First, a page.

- By Joshua Keating
Joshua Keating is associate editor at Foreign Policy and the editor of the Passport blog. He has worked as a researcher, editorial assistant, and deputy Web editor since joining the FP staff in 2007. In addition to being featured in Foreign Policy, his writing has been published by the Washington Post, Newsweek International, Radio Prague, the Center for Defense Information, and Romania's Adevarul newspaper. He has appeared as a commentator on CNN International, C-Span, ABC News, Al Jazeera, NPR, BBC radio, and others. A native of Brooklyn, New York, he studied comparative politics at Oberlin College.
Russian billionaire Alexander Lebedev, who was profiled for FP‘s "Things They Carried" feature has been charged with the crime of "hooliganism" for an incident last year in which he threw a punch at a rival tycoon during a televised debate. The charge, which Lebedev says is politically motivated, could carry a sentence of up to five years in prison.
Writing in Britain’s Independent, owned, incidentally, by Lebedev’s son, Shaun Walker notes that this is the same charge authorities brought against the members of Pussy Riot:
Lawyers and analysts suggested that similar assaults would normally be judged under laws that provide for fines or very brief incarceration, but Russia’s Investigative Committee confirmed that as well as a charge of assault, Mr Lebedev will be charged under Article 213 of the Russian criminal code, which deals with acts of “hooliganism”.[…]
Article 213 was used to sentence the punk trio Pussy Riot to two years’ imprisonment last month for their impromptu performance of a song calling on the Virgin Mary to “chase Putin out” in Russia’s main cathedral.
To qualify under this article, acts must be motivated by hatred of a particular social group. In Pussy Riot’s case, prosecutors argued that the women were motivated by hatred of Orthodox Christians; in Mr Lebedev’s case, the official charge states that his actions were motivated by “political hatred”.
The "hooliganism" charge garnered a lot of attention during the Pussy Riot case. (Here’s a quick Slate explainer on what exactly it means.) It has also recently been brought against other troublesome figures including leaders of the performance art group Voina, from which Pussy Riot emerged, and angry flood victims who disrupted a public meeting in the southern city of Krymsk this summer.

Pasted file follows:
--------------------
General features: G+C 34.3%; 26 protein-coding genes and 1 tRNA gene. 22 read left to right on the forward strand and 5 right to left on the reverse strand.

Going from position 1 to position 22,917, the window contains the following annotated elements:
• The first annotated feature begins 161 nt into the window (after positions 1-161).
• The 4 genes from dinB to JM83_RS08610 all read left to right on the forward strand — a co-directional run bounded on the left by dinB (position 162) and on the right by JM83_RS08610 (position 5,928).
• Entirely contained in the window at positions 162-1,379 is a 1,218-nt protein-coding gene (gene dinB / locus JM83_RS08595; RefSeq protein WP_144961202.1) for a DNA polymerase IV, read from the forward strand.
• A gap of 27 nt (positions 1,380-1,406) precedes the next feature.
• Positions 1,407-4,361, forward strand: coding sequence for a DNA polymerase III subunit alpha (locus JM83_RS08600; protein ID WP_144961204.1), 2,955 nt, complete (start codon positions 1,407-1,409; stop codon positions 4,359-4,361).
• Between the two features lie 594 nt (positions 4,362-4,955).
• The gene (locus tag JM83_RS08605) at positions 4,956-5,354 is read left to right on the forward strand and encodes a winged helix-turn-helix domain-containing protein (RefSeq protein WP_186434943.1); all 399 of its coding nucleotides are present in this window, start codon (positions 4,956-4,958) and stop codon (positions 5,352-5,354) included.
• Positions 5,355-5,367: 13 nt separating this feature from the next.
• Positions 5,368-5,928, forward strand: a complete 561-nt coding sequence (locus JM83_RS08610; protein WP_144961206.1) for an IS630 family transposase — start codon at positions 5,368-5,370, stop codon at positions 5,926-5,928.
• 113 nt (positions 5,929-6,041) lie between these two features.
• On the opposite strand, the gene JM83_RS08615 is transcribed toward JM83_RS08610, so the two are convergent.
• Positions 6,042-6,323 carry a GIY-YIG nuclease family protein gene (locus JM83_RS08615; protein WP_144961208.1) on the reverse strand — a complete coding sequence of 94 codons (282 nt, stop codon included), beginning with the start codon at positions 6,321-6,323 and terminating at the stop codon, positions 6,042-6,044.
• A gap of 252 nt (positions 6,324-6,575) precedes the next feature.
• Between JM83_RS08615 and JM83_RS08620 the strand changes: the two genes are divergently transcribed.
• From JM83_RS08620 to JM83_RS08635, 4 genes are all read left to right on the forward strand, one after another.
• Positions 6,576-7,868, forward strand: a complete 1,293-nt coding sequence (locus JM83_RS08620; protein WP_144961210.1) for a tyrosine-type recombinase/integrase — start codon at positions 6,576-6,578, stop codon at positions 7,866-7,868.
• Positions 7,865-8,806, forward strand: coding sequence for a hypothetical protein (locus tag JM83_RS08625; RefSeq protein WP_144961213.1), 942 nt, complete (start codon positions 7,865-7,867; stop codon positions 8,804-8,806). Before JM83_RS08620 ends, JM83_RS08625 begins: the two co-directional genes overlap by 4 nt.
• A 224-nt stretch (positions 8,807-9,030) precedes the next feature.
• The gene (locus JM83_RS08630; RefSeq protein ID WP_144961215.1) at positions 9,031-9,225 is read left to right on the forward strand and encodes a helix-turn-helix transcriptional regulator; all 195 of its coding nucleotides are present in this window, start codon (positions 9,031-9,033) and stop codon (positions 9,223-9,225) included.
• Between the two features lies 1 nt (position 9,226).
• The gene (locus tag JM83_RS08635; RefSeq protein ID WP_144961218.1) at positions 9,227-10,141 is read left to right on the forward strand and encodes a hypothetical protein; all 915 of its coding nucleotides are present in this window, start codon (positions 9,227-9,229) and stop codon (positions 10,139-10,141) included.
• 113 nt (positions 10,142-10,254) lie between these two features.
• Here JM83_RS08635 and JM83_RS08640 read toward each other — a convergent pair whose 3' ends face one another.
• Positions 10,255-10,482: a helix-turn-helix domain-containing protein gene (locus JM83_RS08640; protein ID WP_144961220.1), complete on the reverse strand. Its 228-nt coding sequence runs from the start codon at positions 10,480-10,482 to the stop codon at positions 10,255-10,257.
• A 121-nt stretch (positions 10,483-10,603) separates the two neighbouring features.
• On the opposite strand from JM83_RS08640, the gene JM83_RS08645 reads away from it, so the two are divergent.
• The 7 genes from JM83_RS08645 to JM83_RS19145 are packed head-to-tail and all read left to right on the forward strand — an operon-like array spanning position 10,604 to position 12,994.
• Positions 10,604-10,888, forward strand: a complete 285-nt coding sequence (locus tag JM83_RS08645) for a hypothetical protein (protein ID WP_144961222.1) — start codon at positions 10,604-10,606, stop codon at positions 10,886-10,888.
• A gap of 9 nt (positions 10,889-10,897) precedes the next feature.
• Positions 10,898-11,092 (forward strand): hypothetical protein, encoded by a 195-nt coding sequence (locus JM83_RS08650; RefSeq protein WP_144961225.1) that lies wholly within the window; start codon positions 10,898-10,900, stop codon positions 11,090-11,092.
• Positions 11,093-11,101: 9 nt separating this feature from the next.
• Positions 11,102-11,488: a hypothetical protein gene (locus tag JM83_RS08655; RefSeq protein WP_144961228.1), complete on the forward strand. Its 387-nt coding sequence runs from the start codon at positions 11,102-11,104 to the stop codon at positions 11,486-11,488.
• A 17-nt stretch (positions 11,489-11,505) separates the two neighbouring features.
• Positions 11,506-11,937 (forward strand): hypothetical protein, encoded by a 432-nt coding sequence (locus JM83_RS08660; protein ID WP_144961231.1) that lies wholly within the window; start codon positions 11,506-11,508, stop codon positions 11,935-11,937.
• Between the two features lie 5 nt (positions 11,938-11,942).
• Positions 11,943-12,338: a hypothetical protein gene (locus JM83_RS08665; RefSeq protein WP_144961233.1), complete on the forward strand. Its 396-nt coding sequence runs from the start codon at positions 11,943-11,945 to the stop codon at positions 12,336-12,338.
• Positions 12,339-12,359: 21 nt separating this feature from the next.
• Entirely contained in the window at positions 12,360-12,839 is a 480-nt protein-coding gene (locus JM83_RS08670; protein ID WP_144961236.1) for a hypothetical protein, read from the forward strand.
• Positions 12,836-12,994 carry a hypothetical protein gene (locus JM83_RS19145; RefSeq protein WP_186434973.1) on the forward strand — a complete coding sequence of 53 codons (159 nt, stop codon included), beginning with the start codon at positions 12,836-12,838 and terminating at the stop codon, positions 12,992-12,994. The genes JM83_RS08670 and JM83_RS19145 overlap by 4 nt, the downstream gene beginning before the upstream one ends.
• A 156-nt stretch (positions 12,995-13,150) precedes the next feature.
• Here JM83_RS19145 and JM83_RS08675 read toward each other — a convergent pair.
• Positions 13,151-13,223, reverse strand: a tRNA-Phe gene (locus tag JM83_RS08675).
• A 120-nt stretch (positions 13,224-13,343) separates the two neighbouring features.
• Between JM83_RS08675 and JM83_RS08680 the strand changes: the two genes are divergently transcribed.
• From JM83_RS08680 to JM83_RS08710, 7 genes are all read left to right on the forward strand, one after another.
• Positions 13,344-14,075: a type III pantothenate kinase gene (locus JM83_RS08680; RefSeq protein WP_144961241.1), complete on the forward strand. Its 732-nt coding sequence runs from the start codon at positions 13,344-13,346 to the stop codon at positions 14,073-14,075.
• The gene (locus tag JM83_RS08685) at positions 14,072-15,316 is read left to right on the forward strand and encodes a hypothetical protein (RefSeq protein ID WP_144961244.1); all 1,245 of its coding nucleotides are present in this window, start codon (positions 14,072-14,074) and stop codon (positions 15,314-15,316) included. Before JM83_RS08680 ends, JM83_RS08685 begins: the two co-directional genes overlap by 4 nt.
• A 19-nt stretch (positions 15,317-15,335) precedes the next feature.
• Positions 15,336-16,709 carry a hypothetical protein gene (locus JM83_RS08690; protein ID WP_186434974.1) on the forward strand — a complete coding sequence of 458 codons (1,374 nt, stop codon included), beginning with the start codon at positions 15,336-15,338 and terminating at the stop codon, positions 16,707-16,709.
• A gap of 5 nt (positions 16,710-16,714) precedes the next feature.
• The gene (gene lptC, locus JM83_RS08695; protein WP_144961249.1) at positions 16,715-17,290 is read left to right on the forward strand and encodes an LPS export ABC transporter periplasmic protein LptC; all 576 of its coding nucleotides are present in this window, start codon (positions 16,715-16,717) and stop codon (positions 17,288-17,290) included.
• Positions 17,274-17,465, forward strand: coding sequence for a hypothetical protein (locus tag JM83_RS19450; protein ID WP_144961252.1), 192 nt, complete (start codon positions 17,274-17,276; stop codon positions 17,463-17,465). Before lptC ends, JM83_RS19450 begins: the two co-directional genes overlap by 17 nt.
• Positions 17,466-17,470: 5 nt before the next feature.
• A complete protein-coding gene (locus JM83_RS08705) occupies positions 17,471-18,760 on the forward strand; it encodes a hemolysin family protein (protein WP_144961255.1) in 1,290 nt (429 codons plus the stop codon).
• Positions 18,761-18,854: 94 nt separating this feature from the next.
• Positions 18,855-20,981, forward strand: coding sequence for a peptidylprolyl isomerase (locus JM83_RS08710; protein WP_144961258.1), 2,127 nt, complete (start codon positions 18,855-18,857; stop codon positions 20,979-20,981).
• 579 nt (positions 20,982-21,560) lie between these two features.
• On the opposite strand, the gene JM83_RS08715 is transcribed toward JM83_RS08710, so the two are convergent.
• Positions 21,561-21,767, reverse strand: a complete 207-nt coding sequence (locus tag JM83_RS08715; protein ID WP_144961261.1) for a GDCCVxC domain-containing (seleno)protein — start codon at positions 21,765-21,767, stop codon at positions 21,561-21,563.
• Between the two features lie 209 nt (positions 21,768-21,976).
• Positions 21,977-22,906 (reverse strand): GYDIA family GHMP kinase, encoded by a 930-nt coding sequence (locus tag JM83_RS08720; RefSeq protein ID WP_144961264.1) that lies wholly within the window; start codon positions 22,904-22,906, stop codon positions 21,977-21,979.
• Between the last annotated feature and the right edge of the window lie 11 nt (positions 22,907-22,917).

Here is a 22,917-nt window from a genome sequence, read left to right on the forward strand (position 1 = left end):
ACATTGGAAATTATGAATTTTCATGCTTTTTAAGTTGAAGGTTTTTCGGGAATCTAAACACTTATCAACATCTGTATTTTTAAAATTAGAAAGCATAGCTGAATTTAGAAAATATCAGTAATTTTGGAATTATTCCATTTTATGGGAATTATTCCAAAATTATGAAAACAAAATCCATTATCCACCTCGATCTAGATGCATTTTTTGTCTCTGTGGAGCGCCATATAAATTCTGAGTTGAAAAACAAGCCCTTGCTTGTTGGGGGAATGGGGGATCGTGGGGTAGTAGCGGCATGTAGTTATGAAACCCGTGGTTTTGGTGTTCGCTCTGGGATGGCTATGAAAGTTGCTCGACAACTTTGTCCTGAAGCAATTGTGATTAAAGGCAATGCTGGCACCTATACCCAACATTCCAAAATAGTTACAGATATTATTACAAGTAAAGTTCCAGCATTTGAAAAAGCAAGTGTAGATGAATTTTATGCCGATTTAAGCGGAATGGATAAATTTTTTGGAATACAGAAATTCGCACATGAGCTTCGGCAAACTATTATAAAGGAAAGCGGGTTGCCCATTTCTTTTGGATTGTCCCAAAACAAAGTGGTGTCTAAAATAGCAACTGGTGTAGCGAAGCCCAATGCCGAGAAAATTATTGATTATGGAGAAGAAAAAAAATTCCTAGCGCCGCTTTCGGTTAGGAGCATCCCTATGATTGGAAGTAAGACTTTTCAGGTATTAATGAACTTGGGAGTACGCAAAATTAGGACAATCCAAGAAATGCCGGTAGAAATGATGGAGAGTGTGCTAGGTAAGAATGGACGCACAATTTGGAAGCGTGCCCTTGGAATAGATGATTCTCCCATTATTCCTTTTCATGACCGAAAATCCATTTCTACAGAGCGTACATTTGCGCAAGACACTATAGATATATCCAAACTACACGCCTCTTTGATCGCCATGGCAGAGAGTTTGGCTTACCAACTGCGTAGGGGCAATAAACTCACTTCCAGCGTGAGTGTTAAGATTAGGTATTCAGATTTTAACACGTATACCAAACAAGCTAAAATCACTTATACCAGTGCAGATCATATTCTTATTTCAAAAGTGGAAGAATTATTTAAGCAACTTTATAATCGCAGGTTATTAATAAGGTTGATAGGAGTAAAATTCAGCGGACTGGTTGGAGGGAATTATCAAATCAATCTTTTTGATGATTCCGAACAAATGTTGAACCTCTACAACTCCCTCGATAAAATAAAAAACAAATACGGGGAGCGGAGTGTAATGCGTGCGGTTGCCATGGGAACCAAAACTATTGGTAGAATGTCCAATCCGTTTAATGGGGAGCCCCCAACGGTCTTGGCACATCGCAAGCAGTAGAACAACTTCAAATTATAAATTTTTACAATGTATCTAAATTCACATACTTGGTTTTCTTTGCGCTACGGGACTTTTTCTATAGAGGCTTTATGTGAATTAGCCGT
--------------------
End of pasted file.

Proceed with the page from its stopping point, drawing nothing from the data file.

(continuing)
Aside from its legal definition, "hooliganism" is also one of the favorite all-purpose terms for troublemakers used by Russian authorities. Vladimir Putin has described U.S. monetary policy as "hooliganism." His spokesman, Dmitry Peskov, used the word to describe a Putin-mocking song entered by Georgia in the 2009 Eurovision song contest. Critical journalists have faced the charge as well.
English-language readers might assume this is a weird translation in the western media, but huliganstvo comes right from the original Russian. The word has been featured in the New York Times’ Russia coverage since at least 1905, when the infamous ultra-nationalist "Black Hundreds" were described as uligani.
In a Nov. 1905 letter, one uptight Times reader complained that the word was "absurdly inappropriate and lacking in local color when used of Russian rowdies," and sniffed that the paper might as well call them "larrikins," "highbinders," "sand-baggers," "yeggmen," or "pugg-uglies".
A better-informed leader explained the history:
The word "Hooligan had its origin in Whitechapel, London, about ten years ago, when the band of the notorious Ralph Hootigan robbed and assaulted the wayfarers of the moteropolis. Hence its general application to-day is obvious. This application attracted Russian writers. They wished to characterize local vagabonds who, fearing neither the Government nor the various revolutionary organizations, preyed, individually or in bands, upon an undisciplined and panic-stricken people. In appropriating "Hooligan," the Russian writers spelled it phonetically, according to their own alphabet and added a noun ending. Thus we have to reconstruct the word in English, "Uligani." Correspondents in Russia naturally employ the original form.
And over a century later, it’s not only the Kremlin’s favorite put-down, but a rather serious criminal offense faced by punk rockers and billionaires alike.